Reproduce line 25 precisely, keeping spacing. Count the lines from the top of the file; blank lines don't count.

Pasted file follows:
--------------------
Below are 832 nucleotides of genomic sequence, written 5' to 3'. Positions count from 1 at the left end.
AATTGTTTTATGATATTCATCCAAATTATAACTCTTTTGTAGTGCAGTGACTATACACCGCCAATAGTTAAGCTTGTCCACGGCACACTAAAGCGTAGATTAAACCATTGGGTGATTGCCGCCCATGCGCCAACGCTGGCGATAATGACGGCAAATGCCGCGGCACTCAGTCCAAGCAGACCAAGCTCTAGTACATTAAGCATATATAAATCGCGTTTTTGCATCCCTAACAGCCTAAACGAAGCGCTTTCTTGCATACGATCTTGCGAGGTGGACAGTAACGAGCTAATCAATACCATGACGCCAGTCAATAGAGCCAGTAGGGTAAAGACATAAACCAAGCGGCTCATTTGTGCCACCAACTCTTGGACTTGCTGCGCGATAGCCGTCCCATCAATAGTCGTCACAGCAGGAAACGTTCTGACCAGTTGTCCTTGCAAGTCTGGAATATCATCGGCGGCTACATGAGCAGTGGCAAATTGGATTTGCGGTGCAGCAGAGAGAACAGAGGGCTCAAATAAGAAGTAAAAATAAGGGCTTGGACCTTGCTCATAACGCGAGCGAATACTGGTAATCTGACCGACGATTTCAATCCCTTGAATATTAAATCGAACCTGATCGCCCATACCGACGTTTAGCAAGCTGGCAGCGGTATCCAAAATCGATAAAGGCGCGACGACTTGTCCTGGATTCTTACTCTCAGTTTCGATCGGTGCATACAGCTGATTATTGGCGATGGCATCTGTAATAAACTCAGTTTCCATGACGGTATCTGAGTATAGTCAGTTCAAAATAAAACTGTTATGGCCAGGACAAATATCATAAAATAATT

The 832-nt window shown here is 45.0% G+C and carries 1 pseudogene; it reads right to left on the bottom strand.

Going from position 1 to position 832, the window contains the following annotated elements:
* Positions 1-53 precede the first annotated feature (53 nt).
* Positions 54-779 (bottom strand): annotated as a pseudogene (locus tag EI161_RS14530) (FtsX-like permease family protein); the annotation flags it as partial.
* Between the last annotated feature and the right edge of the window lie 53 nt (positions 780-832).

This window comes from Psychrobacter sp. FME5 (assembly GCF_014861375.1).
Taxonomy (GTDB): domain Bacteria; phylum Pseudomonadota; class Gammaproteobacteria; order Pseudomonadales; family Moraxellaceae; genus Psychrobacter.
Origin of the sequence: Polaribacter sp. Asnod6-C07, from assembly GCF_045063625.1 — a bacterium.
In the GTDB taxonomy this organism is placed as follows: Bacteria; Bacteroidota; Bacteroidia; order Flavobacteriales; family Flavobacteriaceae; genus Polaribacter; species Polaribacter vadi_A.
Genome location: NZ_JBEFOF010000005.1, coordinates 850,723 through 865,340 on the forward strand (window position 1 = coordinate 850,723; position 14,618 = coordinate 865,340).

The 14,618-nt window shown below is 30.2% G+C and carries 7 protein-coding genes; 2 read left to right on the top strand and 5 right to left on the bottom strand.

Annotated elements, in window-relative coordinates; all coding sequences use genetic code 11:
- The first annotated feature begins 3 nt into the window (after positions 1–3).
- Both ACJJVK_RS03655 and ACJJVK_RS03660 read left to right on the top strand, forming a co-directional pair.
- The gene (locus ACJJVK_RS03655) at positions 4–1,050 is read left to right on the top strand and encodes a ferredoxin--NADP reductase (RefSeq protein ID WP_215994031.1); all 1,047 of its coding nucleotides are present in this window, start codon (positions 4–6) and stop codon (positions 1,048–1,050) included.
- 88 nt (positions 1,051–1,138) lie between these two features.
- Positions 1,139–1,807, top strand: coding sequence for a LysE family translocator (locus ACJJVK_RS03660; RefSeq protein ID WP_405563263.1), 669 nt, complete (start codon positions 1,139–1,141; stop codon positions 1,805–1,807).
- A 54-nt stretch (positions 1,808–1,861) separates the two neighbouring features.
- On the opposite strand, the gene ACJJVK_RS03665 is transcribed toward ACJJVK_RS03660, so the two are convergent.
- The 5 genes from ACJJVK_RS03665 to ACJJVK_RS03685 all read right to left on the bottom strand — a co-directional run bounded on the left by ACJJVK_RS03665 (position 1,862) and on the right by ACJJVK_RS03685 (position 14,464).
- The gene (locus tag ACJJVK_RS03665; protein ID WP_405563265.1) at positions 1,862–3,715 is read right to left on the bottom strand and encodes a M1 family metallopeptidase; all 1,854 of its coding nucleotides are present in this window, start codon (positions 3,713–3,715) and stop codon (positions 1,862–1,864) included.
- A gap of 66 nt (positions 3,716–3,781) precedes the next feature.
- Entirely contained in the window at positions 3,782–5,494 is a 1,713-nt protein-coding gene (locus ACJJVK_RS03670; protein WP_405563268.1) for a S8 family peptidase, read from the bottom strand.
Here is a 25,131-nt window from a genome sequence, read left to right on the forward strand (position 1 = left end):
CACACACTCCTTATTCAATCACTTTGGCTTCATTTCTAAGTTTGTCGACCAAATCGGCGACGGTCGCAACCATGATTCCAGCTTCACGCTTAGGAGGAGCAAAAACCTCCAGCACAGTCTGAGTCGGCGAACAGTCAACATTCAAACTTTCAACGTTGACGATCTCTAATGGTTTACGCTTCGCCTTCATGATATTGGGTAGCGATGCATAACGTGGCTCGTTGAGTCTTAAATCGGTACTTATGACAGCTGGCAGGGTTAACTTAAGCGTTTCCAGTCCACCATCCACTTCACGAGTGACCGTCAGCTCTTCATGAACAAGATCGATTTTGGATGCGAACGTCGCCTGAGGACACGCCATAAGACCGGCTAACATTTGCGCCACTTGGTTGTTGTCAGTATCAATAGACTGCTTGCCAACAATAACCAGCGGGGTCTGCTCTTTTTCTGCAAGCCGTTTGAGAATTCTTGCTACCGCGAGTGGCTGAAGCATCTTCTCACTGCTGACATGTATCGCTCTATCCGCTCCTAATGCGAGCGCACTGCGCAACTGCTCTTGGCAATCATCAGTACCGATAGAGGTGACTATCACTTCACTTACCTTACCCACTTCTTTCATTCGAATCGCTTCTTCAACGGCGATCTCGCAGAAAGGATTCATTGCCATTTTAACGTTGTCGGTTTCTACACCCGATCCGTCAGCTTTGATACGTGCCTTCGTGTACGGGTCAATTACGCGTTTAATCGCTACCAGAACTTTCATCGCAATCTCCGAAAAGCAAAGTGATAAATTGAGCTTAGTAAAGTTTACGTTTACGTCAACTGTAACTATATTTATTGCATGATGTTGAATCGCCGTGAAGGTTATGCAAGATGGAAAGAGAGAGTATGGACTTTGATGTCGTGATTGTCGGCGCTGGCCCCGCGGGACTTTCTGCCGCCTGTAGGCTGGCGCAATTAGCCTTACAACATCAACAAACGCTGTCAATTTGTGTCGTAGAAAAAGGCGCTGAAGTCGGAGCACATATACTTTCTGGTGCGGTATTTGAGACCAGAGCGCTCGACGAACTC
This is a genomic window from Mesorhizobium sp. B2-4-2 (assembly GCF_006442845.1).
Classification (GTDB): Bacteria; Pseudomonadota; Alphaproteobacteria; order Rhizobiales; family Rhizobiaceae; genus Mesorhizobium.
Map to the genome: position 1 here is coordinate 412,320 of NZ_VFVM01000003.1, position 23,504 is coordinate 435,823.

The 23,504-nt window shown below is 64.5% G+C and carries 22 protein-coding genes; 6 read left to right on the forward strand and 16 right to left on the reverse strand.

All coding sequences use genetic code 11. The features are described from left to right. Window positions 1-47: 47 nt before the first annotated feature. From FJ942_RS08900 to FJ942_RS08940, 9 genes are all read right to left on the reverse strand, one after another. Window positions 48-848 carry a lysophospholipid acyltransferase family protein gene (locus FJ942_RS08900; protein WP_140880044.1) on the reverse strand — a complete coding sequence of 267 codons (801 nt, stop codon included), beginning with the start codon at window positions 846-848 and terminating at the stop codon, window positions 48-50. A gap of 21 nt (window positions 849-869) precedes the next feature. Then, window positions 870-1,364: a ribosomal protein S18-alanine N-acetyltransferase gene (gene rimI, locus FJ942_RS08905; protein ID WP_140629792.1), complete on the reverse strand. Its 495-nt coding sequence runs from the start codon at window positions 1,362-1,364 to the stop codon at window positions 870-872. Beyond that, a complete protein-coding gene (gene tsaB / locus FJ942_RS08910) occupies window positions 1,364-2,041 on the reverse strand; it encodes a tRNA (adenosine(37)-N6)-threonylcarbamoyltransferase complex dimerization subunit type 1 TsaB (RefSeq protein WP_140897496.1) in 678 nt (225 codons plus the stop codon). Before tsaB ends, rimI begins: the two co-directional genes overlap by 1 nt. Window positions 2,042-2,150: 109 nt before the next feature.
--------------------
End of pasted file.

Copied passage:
- Entirely contained in the window at positions 3,782–5,494 is a 1,713-nt protein-coding gene (locus ACJJVK_RS03670; protein WP_405563268.1) for a S8 family peptidase, read from the bottom strand.